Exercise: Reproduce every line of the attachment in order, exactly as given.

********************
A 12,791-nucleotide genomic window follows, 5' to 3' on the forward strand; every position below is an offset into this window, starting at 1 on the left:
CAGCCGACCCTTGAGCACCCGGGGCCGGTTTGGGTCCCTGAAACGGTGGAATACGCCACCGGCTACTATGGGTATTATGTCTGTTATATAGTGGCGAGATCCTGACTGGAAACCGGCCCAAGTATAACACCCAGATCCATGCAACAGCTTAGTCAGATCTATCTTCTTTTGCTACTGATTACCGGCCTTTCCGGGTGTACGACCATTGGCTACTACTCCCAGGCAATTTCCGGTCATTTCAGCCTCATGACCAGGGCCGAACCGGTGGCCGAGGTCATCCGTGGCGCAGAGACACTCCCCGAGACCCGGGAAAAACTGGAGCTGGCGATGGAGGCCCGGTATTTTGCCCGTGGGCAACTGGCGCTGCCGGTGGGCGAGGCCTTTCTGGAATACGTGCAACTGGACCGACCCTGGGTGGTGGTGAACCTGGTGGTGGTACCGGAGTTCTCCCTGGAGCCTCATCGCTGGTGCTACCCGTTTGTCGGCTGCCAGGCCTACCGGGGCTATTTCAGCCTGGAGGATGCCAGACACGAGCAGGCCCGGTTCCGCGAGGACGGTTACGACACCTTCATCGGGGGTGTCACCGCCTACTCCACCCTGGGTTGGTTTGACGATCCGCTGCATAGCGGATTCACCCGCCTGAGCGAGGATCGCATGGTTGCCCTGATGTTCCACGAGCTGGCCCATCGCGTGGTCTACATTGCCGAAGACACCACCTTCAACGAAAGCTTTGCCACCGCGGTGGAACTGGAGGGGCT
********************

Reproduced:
A 12,791-nucleotide genomic window follows, 5' to 3' on the forward strand; every position below is an offset into this window, starting at 1 on the left:
CAGCCGACCCTTGAGCACCCGGGGCCGGTTTGGGTCCCTGAAACGGTGGAATACGCCACCGGCTACTATGGGTATTATGTCTGTTATATAGTGGCGAGATCCTGACTGGAAACCGGCCCAAGTATAACACCCAGATCCATGCAACAGCTTAGTCAGATCTATCTTCTTTTGCTACTGATTACCGGCCTTTCCGGGTGTACGACCATTGGCTACTACTCCCAGGCAATTTCCGGTCATTTCAGCCTCATGACCAGGGCCGAACCGGTGGCCGAGGTCATCCGTGGCGCAGAGACACTCCCCGAGACCCGGGAAAAACTGGAGCTGGCGATGGAGGCCCGGTATTTTGCCCGTGGGCAACTGGCGCTGCCGGTGGGCGAGGCCTTTCTGGAATACGTGCAACTGGACCGACCCTGGGTGGTGGTGAACCTGGTGGTGGTACCGGAGTTCTCCCTGGAGCCTCATCGCTGGTGCTACCCGTTTGTCGGCTGCCAGGCCTACCGGGGCTATTTCAGCCTGGAGGATGCCAGACACGAGCAGGCCCGGTTCCGCGAGGACGGTTACGACACCTTCATCGGGGGTGTCACCGCCTACTCCACCCTGGGTTGGTTTGACGATCCGCTGCATAGCGGATTCACCCGCCTGAGCGAGGATCGCATGGTTGCCCTGATGTTCCACGAGCTGGCCCATCGCGTGGTCTACATTGCCGAAGACACCACCTTCAACGAAAGCTTTGCCACCGCGGTGGAACTGGAGGGGCT